Post submitted by Barbara Cozzens
In the mid-morning hours of May 2016, a dominant male lion named “Nduraghumbo” ambles through Botswana’s cattle-trodden grasses, unaware he has just crossed an invisible barrier. Just as he does, a text message comes in to Dr. Andrew Stein’s phone: Nduraghumbo has entered Gunotsoga. Geofence 1 break time: 1025hr. Coordinates: Latitude: 18°08’S, Longitude: 24°34’E.
Within minutes, Stein’s team alerts two village chiefs, who in turn sound the alarms. Soon, farmers in both villages know they must gather and corral their livestock, as the “Head of the Homestead” – or Nduraghumbo according to locals— is near.
In the past 75 years, lion numbers have fallen from more than a half million to less than 30,000 today. Retaliatory killing is one of the main drivers of this dramatic and continued decline (Photograph provided by Claws Conservancy).
This real-time lion warning system is just one of the many ways National Geographic Society-grantee Dr. Andrew Stein is protecting Africa’s lions, livestock and livelihoods. Over the summer, Stuart Pimm had a chance to sit down with Dr. Stein in northwestern Botswana’s famed Okavango Delta.
A Massachusetts native, Stein grew up fascinated by exotic wildlife in far-away lands. As he describes, “I’ve always been interested in helping people and wildlife. Through my studies in biology, I gravitated towards those projects that had a human element to a conservation issue. Today much of my research takes place outside of the national parks, working with communal and commercial farming communities to develop conservation initiatives that protect wildlife and the livelihoods of local people.”
One of those places is the Okavango Delta, a UNESCO World Heritage Site situated between the borders of Namibia and Zimbabwe. Pimm explains, “the Okavango Delta is a vast wetland system that supports a rich array of wildlife, including nearly 500 species of birds, Africa’s largest population of elephants, and some of the world’s most endangered large mammals, including the lion and other large carnivores.”
More than 100,000 people, most subsistence livestock farmers, live in and around the Delta. Cattle number over 45,000 at densities as high as 33 animals per square kilometer. But as Stein explains, “as is often the case when cattle and carnivores clash, the outcome can be catastrophic for both animals”.
In retaliation for attacks on livestock, farmers have used poison bait to indiscriminately kill lions, resulting in deaths of unintended targets as well, including spotted hyenas, leopards, and even critically-endangered vultures.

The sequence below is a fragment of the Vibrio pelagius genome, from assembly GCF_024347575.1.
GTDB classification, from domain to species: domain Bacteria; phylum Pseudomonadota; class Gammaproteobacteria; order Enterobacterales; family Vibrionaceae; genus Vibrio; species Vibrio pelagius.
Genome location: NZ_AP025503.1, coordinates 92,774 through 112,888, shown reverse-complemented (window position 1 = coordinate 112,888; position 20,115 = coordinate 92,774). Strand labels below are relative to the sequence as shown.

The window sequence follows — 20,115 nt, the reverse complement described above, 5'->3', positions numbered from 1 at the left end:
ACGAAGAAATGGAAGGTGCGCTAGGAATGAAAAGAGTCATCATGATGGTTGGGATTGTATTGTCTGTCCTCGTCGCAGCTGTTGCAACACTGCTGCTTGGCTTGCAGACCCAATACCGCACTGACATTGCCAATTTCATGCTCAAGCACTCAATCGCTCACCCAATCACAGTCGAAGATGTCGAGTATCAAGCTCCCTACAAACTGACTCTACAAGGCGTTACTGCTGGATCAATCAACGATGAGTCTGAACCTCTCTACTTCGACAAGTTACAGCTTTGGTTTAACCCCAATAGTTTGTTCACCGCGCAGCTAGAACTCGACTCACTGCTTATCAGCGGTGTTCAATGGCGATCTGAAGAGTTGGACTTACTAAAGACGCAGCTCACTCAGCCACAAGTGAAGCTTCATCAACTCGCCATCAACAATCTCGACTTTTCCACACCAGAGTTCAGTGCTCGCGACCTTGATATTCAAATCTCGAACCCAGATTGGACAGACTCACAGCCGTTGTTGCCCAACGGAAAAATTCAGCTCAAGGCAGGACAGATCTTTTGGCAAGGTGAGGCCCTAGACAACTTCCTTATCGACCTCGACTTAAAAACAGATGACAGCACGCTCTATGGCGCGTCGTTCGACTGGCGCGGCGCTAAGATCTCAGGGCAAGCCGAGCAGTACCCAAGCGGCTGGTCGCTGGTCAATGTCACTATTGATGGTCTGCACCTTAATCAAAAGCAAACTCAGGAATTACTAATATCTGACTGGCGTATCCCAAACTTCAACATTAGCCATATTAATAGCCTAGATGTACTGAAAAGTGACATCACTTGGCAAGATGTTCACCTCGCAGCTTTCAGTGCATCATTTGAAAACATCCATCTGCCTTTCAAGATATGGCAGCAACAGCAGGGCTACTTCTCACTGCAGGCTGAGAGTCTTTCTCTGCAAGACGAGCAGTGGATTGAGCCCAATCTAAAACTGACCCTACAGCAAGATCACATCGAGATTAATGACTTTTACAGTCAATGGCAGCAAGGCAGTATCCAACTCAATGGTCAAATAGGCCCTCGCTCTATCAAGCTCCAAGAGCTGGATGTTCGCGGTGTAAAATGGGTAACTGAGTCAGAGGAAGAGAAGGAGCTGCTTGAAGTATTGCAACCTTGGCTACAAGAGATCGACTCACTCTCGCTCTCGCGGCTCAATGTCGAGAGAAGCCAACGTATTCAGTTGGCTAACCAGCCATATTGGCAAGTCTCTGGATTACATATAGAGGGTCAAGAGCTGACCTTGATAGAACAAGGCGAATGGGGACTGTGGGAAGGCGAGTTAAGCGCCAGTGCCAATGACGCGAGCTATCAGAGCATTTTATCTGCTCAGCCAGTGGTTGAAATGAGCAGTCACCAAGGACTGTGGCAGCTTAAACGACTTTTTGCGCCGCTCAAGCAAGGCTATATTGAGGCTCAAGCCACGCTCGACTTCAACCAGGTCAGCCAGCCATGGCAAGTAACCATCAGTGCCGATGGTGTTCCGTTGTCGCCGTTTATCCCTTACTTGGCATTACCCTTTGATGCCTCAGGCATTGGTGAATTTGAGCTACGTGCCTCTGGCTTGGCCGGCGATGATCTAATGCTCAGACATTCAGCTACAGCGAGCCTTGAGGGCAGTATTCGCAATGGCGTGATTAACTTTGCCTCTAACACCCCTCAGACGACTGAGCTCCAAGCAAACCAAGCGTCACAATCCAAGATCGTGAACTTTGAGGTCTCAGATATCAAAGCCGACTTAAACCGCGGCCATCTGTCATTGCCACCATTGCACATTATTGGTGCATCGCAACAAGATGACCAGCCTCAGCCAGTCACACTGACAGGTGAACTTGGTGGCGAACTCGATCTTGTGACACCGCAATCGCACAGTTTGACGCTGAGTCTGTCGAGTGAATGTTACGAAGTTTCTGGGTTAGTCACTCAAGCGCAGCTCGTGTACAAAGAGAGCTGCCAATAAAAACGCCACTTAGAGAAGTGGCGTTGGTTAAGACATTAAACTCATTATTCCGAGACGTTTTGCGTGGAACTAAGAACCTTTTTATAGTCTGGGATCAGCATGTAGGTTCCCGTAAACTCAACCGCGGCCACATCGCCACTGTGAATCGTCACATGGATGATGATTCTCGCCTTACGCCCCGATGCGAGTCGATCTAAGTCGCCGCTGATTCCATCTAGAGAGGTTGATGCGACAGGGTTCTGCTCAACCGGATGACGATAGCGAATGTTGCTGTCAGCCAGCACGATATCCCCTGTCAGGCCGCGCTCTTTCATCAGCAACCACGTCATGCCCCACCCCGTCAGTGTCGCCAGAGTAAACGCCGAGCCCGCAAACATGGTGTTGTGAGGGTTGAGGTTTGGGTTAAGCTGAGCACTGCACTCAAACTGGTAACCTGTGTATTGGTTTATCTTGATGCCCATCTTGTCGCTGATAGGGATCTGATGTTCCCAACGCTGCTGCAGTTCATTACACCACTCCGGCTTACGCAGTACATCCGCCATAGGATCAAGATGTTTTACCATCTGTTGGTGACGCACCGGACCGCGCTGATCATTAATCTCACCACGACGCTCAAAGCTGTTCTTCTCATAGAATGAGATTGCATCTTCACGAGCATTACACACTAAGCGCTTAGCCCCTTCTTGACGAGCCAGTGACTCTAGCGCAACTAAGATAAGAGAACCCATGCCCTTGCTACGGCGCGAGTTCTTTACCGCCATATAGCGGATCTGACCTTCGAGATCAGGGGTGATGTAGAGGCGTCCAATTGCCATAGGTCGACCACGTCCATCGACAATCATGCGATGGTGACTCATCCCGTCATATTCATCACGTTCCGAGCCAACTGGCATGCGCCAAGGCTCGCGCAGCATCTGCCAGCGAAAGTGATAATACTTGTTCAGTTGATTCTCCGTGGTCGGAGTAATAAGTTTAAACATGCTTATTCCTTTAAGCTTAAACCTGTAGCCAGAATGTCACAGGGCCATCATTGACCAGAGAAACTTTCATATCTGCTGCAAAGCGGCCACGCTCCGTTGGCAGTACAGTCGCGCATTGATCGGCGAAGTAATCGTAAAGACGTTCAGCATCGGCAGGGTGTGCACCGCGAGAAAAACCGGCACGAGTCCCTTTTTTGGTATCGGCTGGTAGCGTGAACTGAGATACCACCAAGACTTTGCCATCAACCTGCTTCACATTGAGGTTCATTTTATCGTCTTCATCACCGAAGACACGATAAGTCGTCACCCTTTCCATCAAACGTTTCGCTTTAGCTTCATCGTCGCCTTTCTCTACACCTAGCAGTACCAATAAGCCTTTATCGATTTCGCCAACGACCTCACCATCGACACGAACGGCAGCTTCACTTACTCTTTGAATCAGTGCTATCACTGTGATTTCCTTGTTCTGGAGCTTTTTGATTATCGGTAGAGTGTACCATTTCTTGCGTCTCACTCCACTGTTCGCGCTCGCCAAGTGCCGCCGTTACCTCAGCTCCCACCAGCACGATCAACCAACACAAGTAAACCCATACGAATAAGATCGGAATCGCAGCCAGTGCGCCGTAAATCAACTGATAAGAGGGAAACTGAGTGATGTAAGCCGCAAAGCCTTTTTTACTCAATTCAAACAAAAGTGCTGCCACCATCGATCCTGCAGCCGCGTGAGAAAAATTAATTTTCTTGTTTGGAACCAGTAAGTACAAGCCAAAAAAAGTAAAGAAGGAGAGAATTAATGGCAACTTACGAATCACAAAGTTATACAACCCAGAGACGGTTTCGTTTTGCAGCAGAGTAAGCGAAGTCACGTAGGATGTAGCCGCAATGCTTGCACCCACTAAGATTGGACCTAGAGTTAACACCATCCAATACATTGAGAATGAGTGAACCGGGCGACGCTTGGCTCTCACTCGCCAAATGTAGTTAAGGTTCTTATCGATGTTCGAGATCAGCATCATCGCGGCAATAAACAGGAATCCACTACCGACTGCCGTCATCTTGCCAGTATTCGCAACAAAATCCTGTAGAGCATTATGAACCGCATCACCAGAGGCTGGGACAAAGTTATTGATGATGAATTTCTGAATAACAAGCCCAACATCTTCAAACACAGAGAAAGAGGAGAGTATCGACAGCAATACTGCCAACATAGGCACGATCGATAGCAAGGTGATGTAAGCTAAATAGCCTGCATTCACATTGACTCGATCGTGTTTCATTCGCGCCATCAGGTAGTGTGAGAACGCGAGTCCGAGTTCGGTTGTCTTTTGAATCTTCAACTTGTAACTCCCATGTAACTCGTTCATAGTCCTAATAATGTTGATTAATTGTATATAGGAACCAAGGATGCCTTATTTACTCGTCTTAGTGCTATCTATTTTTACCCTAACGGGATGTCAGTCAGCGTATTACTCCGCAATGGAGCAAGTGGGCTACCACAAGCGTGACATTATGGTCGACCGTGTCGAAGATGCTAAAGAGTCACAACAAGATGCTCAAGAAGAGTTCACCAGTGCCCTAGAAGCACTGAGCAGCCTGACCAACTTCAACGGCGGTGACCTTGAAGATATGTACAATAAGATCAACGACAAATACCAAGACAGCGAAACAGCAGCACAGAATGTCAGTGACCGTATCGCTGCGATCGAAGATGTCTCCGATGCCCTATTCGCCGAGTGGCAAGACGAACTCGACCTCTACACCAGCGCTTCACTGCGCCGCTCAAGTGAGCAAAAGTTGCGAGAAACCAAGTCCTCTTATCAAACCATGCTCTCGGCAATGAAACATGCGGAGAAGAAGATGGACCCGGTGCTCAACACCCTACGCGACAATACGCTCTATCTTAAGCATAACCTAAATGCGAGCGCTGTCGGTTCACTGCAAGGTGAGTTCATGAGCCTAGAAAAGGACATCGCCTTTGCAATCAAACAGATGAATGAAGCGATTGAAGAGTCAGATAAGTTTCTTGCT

In 2013, that year up to 60 percent of the Delta’s lions were killed in mass-poisoning events. Stein remembers it all too well. “I hope to stop this retaliatory killing of lions through Pride in Our Prides, our multifaceted program that includes traditional approaches such as education and outreach, as well as more tangible solutions.”
“My team is building lion-proof enclosures – or kraals – that keep lions and other predators out and livestock safely in at night. Local villagers contribute their weaving skills to help us construct the portable kraals from locally-sourced materials. The kraals are paired with our Pride in Our Prides’ real-time warning system that alerts villagers when lions are nearing their livestock or homes.”
This real-team warning system Stein describes is a “virtual fence” technology not unlike that used to keep dogs contained within invisibly fenced yards.
“We’ve outfitted lions in the main prides with modern GPS collars that transmit location data via satellite. When a lion crosses the first digital conflict fence – Geofence 1, the boundary between the tourism concessions and communal grazing lands – it triggers the collar to send a text message alert. We immediately relay a warning to the nearest village, so that people can protect their livestock, often within the kraals. If the lion crosses Geofence 2, only 2 kilometers from the villages, a similar alert is issued, but in these cases, we also go out and try to haze the lion away from the village boundaries. “
Virtual fences have shown tremendous promise in mitigating human-wildlife conflict, not only across central and southern Africa, but in the United States as well. Geofences have helped keep elephants from raiding crops in Kenya’s Laikipia Plateau. If a collared animal crosses through a virtual barrier, a team is then mobilized to chase the animal out of the farming area.
Likewise, similar technology may help prevent, or at least reduce bird collisions at wind farms, which cause more than 500,000 deaths per year in North America. When alerted that a bird has flown past a virtual fence towards a turbine, wind-farm operators can slow or shut down machines.
“From the traditional to the cutting-edge and high-tech”, says Stein, “Pride in Our Prides’ range of approaches are helping to reduce the damage that people incur from lions, so that humans and lions can continue to coexist, long into the future.”